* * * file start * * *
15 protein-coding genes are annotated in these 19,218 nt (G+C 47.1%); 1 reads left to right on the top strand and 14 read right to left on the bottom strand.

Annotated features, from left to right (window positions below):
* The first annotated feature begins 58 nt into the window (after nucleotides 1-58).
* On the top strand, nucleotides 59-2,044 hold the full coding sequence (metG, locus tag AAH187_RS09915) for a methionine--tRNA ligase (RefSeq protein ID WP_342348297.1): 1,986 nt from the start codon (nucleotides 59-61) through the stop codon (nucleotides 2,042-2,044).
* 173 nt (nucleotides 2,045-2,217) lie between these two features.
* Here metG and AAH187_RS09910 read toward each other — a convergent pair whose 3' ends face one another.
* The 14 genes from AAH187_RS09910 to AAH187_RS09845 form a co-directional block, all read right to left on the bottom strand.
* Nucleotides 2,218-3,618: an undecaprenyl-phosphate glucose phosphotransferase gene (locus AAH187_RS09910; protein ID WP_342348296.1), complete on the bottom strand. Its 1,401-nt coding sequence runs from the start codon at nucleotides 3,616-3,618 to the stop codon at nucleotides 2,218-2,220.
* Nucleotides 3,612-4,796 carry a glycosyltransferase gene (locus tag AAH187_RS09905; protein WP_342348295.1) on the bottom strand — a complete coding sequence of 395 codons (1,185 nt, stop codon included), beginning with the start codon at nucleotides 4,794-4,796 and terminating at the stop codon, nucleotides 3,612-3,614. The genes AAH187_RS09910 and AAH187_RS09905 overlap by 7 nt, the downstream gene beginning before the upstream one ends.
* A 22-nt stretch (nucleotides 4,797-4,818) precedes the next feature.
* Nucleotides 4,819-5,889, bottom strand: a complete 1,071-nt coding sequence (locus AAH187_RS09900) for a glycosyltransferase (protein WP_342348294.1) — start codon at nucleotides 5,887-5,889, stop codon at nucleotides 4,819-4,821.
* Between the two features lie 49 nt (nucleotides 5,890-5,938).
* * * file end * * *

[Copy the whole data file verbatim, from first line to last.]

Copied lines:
15 protein-coding genes are annotated in these 19,218 nt (G+C 47.1%); 1 reads left to right on the top strand and 14 read right to left on the bottom strand.

Annotated features, from left to right (window positions below):
* The first annotated feature begins 58 nt into the window (after nucleotides 1-58).
* On the top strand, nucleotides 59-2,044 hold the full coding sequence (metG, locus tag AAH187_RS09915) for a methionine--tRNA ligase (RefSeq protein ID WP_342348297.1): 1,986 nt from the start codon (nucleotides 59-61) through the stop codon (nucleotides 2,042-2,044).
* 173 nt (nucleotides 2,045-2,217) lie between these two features.
* Here metG and AAH187_RS09910 read toward each other — a convergent pair whose 3' ends face one another.
* The 14 genes from AAH187_RS09910 to AAH187_RS09845 form a co-directional block, all read right to left on the bottom strand.
* Nucleotides 2,218-3,618: an undecaprenyl-phosphate glucose phosphotransferase gene (locus AAH187_RS09910; protein ID WP_342348296.1), complete on the bottom strand. Its 1,401-nt coding sequence runs from the start codon at nucleotides 3,616-3,618 to the stop codon at nucleotides 2,218-2,220.
* Nucleotides 3,612-4,796 carry a glycosyltransferase gene (locus tag AAH187_RS09905; protein WP_342348295.1) on the bottom strand — a complete coding sequence of 395 codons (1,185 nt, stop codon included), beginning with the start codon at nucleotides 4,794-4,796 and terminating at the stop codon, nucleotides 3,612-3,614. The genes AAH187_RS09910 and AAH187_RS09905 overlap by 7 nt, the downstream gene beginning before the upstream one ends.
* A 22-nt stretch (nucleotides 4,797-4,818) precedes the next feature.
* Nucleotides 4,819-5,889, bottom strand: a complete 1,071-nt coding sequence (locus AAH187_RS09900) for a glycosyltransferase (protein WP_342348294.1) — start codon at nucleotides 5,887-5,889, stop codon at nucleotides 4,819-4,821.
* Between the two features lie 49 nt (nucleotides 5,890-5,938).